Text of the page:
April 9, 2011
What is modern: characteristics of modern architecture
What is different about modern architecture? a2 modern member, Greg Jones, A.I.A., summarizes some of the common characteristics of this period of architecture.
Characteristics of Mid-Century Modern:
- Lack of ornament: Decorative moldings and elaborate trim are eliminated or greatly simplified, giving way to a clean aesthetic where materials meet in simple, well-executed joints.
- Emphasis of rectangular forms and horizontal and vertical lines: Shapes of houses are based boxes, or linked boxes. Materials are often used in well-defined planes and vertical forms juxtaposed against horizontal elements for dramatic effect.
- Low, horizontal massing, flat roofs, emphasis on horizontal planes and broad roof overhangs: Modern homes tend to be on generous sites, and thus many, but not all, have to have meandering one-story plans. Many examples hug the ground and appear of the site, not in contrast to it.
- Use of modern materials and systems: Steel columns are used in exposed applications, concrete block is used as a finished material, concrete floors are stained and exposed, long-span steel trusses permit open column-free spaces, and radiant heating systems enhance human comfort.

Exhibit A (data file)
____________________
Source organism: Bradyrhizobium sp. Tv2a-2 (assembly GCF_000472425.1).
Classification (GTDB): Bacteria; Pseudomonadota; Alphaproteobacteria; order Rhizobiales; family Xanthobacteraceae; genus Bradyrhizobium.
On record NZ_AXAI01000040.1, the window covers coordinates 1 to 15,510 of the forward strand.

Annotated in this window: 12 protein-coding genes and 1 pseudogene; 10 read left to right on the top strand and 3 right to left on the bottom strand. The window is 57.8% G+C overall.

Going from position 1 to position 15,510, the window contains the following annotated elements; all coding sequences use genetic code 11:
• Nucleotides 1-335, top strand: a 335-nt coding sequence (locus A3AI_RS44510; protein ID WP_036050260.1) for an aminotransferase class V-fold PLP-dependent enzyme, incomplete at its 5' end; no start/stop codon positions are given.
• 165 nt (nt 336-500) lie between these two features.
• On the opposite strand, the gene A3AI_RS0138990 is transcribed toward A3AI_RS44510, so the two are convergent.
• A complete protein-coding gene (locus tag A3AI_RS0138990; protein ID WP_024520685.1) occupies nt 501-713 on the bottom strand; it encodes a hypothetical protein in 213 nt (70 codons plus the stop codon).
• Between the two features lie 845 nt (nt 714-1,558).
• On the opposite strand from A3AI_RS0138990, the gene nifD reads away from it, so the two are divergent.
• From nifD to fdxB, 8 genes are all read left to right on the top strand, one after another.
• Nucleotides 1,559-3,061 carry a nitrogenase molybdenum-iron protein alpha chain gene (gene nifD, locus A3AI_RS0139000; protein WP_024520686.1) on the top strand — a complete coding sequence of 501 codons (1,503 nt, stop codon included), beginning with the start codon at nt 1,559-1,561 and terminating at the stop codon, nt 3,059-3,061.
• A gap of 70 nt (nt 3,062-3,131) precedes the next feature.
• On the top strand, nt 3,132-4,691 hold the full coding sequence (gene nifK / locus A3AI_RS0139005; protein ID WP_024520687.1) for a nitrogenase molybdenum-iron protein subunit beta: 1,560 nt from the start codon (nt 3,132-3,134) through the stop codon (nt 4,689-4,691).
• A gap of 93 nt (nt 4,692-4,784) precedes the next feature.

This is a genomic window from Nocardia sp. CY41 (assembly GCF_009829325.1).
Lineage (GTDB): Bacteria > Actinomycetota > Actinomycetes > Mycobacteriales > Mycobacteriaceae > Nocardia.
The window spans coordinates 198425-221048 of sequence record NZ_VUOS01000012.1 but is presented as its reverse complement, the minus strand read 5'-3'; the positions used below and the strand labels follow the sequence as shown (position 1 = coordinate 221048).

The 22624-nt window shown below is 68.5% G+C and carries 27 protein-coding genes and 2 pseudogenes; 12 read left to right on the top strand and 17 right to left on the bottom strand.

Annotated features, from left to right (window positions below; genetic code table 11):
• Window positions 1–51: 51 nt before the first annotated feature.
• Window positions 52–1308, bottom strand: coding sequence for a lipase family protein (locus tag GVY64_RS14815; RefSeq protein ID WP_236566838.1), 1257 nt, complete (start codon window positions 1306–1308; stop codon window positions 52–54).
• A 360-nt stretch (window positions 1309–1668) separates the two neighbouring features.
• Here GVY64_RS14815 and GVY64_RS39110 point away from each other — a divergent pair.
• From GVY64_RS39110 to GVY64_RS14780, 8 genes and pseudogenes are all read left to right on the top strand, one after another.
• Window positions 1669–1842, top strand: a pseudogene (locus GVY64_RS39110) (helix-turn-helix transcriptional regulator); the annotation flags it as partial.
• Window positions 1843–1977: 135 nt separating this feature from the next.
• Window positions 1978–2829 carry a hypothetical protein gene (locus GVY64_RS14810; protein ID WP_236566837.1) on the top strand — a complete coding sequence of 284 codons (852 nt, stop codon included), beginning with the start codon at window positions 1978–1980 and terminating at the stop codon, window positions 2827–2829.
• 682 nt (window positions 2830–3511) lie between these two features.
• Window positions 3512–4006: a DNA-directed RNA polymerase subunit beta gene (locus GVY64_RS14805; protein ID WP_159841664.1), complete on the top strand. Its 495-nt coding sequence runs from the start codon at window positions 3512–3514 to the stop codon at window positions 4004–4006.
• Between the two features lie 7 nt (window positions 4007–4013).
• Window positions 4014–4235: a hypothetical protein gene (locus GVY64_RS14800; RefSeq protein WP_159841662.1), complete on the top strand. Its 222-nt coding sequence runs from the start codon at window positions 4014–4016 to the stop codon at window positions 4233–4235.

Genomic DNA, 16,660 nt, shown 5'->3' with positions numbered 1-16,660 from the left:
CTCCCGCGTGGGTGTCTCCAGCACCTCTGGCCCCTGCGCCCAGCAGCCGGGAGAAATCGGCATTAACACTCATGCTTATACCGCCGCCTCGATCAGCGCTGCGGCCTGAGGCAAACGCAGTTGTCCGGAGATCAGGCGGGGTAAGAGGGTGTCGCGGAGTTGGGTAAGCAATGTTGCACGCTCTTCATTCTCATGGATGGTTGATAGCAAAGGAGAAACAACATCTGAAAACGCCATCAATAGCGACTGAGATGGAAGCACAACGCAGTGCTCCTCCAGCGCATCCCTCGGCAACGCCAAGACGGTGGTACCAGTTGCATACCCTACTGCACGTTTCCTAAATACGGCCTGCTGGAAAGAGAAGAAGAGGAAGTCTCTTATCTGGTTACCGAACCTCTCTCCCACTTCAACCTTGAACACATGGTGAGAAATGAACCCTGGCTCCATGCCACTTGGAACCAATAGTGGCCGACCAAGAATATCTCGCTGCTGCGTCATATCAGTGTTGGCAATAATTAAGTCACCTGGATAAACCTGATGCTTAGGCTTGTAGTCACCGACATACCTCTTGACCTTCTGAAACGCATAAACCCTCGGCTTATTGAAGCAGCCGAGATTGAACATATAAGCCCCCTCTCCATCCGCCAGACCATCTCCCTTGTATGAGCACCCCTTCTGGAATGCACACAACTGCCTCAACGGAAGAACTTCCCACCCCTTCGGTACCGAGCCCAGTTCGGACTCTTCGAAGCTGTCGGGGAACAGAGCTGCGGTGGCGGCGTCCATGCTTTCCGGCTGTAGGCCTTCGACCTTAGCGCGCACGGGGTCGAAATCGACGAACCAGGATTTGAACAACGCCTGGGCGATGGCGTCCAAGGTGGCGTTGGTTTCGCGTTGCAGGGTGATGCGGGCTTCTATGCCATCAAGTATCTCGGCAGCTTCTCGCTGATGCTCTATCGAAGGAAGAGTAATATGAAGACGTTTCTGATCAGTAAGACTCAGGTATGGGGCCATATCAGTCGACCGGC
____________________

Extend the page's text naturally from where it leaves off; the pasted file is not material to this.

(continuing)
- Use of traditional materials in new ways: Materials such as wood, brick and stone are used in simplified ways reflecting a modern aesthetic. Traditional clapboard siding are replaced with simple vertical board cladding used in large, smooth planes. Brick and stonework are simple, unornamented, and used in rectilinear masses and planes.
- Emphasis on honesty of materials: Wood is often stained rather than painted to express its natural character. In many cases exterior wood is also stained so that the texture and character of the wood can be expressed.
- Relationship between interior spaces and sites: Use of large expanses of glass in effect brings the building’s site into the building, taking advantage of dramatic views and natural landscaping.
- Emphasis on open, flowing interior spaces: Living spaces are no longer defined by walls, doors and hallways. Living, dining and kitchen spaces tend to flow together as part of one contiguous interior space, reflecting a more casual and relaxed way of life.
- Generous use of glass and natural light: Windows are no longer portholes to the outside, but large expanses of floor to ceiling glass providing dramatic views and introducing natural light deep into the interior of homes.
- Use of sun and shading to enhance human comfort: The best modern homes are efficient. They are oriented to take advantage of nature’s forces to provide passive solar heating in the winter, while long overhangs and recessed openings provide shading to keep homes cool in the summer.